Pensioner drove over Beachy Head in scooter believing wife had cancer

Beachy Head lighthouse and tributes to tho e whe have died there. November 8th 2012 E45152N
Beachy Head lighthouse and tributes to tho e whe have died there. November 8th 2012 E45152N

A dementia suffer who deliberately drove over cliffs at Beachy Head in his mobility scooter was worried about the future because his wife had cancer, an inquest has heard.

At the hearing into Victor Newton’s death yesterday (Thursday) his niece Maria Kay said she feared the news was the last straw – however, just one week after his death his wife was given the all clear.

At the inquest at Eastbourne Magistrates Court deputy coroner Christopher Wilkinson heard that the 81-year-old had bought a new scooter a month before his death as he didn’t believe the one he had was powerful enough to get him to Beachy Head. On the afternoon of his death on August 5 last year the pensioner, who had tried to take his life before, had been heard muttering to himself.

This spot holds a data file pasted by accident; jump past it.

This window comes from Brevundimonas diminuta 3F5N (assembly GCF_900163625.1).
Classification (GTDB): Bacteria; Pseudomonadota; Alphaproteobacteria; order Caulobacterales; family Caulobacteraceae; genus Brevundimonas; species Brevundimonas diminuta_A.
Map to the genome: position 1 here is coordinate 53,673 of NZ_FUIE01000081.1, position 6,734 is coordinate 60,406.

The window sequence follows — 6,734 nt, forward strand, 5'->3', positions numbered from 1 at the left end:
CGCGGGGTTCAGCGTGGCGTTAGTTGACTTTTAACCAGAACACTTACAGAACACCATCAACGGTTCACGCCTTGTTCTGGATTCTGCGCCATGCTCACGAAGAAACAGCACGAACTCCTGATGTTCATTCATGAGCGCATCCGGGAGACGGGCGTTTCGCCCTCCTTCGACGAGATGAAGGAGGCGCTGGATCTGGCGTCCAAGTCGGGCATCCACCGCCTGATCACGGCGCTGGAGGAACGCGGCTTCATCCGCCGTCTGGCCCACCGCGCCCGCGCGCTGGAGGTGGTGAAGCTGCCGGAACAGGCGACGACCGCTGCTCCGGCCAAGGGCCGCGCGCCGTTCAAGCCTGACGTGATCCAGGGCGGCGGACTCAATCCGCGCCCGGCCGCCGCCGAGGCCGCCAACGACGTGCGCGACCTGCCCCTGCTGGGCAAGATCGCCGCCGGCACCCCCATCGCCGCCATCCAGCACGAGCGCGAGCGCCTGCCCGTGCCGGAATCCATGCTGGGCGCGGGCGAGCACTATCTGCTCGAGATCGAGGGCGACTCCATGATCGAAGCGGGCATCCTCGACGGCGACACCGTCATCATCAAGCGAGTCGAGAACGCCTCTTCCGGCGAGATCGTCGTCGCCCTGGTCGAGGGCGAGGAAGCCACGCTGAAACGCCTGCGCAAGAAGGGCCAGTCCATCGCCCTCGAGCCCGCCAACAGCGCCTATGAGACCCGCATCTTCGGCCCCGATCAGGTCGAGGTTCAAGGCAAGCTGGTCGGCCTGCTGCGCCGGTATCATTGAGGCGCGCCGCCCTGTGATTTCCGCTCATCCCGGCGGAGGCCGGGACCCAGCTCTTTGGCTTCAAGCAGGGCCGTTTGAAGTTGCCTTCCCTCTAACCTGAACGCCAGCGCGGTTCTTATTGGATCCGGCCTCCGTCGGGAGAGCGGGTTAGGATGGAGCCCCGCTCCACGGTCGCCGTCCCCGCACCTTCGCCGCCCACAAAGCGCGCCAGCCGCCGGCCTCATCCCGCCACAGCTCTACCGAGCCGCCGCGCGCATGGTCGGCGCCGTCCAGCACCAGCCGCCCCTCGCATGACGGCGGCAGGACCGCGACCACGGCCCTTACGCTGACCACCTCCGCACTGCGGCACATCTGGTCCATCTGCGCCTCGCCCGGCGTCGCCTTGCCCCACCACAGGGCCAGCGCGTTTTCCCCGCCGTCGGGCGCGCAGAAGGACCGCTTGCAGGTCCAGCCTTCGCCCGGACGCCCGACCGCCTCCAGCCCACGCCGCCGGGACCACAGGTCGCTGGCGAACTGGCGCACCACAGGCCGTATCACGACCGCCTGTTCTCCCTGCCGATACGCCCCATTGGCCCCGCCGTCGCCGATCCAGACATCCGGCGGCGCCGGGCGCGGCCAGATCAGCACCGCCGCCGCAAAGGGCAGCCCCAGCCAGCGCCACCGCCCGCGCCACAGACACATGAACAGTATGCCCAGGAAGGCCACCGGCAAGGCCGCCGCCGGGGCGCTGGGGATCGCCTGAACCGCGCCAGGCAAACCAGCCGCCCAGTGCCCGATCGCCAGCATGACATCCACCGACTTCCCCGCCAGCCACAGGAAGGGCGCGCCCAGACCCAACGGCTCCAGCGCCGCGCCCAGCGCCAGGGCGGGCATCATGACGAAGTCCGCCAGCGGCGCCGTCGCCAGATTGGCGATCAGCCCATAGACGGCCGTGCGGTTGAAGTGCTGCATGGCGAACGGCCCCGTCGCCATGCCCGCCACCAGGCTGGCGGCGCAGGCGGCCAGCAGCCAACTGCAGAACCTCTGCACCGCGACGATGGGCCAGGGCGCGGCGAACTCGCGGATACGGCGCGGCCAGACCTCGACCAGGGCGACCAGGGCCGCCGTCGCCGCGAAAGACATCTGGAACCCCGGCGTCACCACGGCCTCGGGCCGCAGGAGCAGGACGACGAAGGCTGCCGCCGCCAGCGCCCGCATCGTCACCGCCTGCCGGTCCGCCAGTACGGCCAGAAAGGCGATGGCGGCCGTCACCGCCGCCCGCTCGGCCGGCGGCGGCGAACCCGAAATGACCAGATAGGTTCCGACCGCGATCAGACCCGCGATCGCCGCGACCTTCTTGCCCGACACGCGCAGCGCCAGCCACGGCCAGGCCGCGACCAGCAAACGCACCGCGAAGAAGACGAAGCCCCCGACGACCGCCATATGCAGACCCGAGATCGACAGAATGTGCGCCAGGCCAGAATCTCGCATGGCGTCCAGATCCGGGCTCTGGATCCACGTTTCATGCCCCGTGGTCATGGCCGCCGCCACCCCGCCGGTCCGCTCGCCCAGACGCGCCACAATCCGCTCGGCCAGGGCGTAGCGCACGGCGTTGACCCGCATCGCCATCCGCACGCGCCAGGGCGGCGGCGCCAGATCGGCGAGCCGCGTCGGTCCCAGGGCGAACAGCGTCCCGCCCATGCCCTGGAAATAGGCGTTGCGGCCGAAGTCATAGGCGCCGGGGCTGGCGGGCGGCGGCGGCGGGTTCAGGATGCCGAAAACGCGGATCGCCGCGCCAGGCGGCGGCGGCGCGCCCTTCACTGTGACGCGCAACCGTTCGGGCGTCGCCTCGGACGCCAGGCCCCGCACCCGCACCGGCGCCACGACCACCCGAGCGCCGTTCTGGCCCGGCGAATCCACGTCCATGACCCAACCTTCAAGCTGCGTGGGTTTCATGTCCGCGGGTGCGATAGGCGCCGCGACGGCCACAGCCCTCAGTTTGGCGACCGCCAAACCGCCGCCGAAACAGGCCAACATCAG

Steven Vogel, who had come over to England from America and was visiting the spot with friends, had spoken to the Pembury Road resident. A statement read on his behalf at the inquest said Mr Newton had passed them earlier in the afternoon and was going ‘flat out’ on the scooter.

He later saw him by the cliffs out of his scooter, and his statement read, “He seemed to be praying and crying. Because of the war memorials I wondered if he was on some pilgrimage. I heard him say,“I don’t know if I should live or if I should die.”

Mr Vogel said he went over and made conversation with Mr Newton and the pensioner told him, “I just want to go” and said “I’m tired, I’m just so tired”.

He told the man to take care and said moments later Mr Newton started up the scooter and despite attempts by people nearby to catch him he went over the edge. A post mortem showed he had died due to multiple injuries.

The inquest was told his wife had raised concerns over her spouse’s welfare in June 2011 saying he had difficulty swallowing and chewing. He was seen by a dietician and was also reviewed by a psychiatrist. Early onset dementia was later discovered and he was seen by the mental health team.

Niece Maria Kay, who visited her uncle four or fives times a week, said her aunt had secondary cancer adding, “I think the cancer tipped him over, who would look after him if she went? He was declining quickly. He had it in his mind she was going to die.” She described her uncle, who also had Alzheimer’s, as ‘a very nice man’.

Mr Wilkinson recorded a verdict of suicide.

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